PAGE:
Former Cardinals manager Whitey Herzog spoke to a group of folks yesterday and when he did so he ripped Bud Selig and the expanded playoffs:
“Look at what baseball has become, with interleague play and unbalanced schedules,” said Herzog, who led seven teams to the playoffs and had two others finish second … So now the Commissioner is trying to come out with a knockout game. The reason he is doing that is to get one more game you can see for $10 million,” Herzog said.
That’s not wrong. But it’s also not the most controversial thing he said. This is the reporter paraphrasing him:
At one point, Herzog admitted that, had the new format been in place when he managed, he might have tried harder to finish second.
Three of his teams finished third, and Herzog said he sometimes managed to finish third on purpose, not second place, as a way to improve draft-day positioning the next season.
Well OK, then. But yes, it is Selig who is harming competitiveness on the field.
Rian Watt of Baseball Prospectus is hearing that a trade that would send Aroldis Chapman to the Cubs involves prospect Gleyber Torres and more going to the Yankees. He adds that the holdup in the trade talks is centered around a contract extension for Chapman, believed to be around four years in length and $60 million total. The deal may not be finalized if the Cubs don’t get him signed to an extension they like. In Watt’s words, “Package is set. Extension is not.”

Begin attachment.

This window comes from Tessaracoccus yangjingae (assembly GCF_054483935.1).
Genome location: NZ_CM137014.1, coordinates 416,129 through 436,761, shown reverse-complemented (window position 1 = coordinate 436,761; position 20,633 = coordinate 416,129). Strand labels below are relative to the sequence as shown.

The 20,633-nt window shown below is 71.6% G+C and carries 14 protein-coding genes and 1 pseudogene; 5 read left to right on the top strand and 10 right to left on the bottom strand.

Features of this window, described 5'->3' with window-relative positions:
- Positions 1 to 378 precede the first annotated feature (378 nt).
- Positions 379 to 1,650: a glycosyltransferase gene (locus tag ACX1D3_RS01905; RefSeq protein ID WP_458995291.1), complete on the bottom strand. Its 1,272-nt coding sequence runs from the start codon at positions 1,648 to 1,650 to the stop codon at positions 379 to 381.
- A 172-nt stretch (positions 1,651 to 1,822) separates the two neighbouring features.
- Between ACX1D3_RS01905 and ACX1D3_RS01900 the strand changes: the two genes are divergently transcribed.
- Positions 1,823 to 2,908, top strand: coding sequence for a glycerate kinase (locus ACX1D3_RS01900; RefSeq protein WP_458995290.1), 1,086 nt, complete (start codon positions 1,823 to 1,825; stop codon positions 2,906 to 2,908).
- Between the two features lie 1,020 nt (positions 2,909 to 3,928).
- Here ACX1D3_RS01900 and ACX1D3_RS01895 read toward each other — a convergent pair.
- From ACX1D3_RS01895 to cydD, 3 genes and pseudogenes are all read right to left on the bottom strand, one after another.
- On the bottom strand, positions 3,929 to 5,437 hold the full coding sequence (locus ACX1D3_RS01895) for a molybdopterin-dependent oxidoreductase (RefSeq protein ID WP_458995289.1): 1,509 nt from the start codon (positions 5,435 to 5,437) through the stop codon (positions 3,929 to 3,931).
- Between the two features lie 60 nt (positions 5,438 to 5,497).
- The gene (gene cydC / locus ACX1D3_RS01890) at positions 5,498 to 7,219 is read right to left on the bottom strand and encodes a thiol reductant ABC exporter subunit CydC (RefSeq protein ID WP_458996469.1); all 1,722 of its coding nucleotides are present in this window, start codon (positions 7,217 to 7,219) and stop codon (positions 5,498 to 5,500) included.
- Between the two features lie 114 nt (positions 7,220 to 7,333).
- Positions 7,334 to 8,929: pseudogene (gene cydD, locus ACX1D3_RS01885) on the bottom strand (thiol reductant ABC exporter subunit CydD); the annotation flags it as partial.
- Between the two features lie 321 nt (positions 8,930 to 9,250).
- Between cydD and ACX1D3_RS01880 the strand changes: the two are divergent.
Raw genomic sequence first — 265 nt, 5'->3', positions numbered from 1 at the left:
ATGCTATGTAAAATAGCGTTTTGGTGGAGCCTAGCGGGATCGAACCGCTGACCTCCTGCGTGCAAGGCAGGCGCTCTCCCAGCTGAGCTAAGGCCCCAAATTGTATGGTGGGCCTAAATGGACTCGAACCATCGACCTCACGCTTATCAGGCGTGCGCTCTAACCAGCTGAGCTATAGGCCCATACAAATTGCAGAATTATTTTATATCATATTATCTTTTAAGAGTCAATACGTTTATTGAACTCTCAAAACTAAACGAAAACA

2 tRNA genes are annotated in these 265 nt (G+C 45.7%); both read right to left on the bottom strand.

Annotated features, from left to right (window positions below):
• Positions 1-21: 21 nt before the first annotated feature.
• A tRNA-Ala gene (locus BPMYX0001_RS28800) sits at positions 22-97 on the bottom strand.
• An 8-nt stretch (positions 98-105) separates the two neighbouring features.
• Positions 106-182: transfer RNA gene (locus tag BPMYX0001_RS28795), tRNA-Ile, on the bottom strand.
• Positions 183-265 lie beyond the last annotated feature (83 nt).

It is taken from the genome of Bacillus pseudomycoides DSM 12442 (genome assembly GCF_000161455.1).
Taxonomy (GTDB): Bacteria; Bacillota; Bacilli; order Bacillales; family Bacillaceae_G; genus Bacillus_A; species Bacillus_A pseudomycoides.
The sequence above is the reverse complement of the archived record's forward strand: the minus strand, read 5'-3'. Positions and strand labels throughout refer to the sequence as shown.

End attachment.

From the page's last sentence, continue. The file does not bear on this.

We learned earlier on Sunday that the Yankees were working hard to trade Chapman, reportedly in contact with at least four teams. The Cubs were not believed to be the front runners but certainly upped the ante by offering Torres.
Torres, 19, is rated the Cubs’ #1 prospect and #24 overall in baseball by MLB Pipeline. The shortstop has spent the season with Single-A Myrtle Beach, batting .275/.359/.433 with nine home runs, 47 RBI, 62 runs scored, and 19 stolen bases in 409 plate appearances.
Torres is currently roadblocked at shortstop by Addison Russell, and 21-year-old Ian Happ is rated #3 in the Cubs’ system, so the club would be dealing from surplus.
Prior to Sunday afternoon’s game against the Mariners, the Blue Jays designated reliever Drew Storen for assignment and recalled reliever Ryan Tepera from Triple-A Buffalo.
Storen, 28, had a nightmare of a time with the Jays, leaving with a 6.21 ERA and a 32/10 K/BB ratio over 33 1/3 innings. The Jays acquired him in January from the Nationals in exchange for outfielder Ben Revere and a player to be named later.
Storen is owed the remainder of his $8.375 million salary, which makes it likelier that the right-hander will pass through waivers unclaimed. He’ll be eligible for free agency after the season.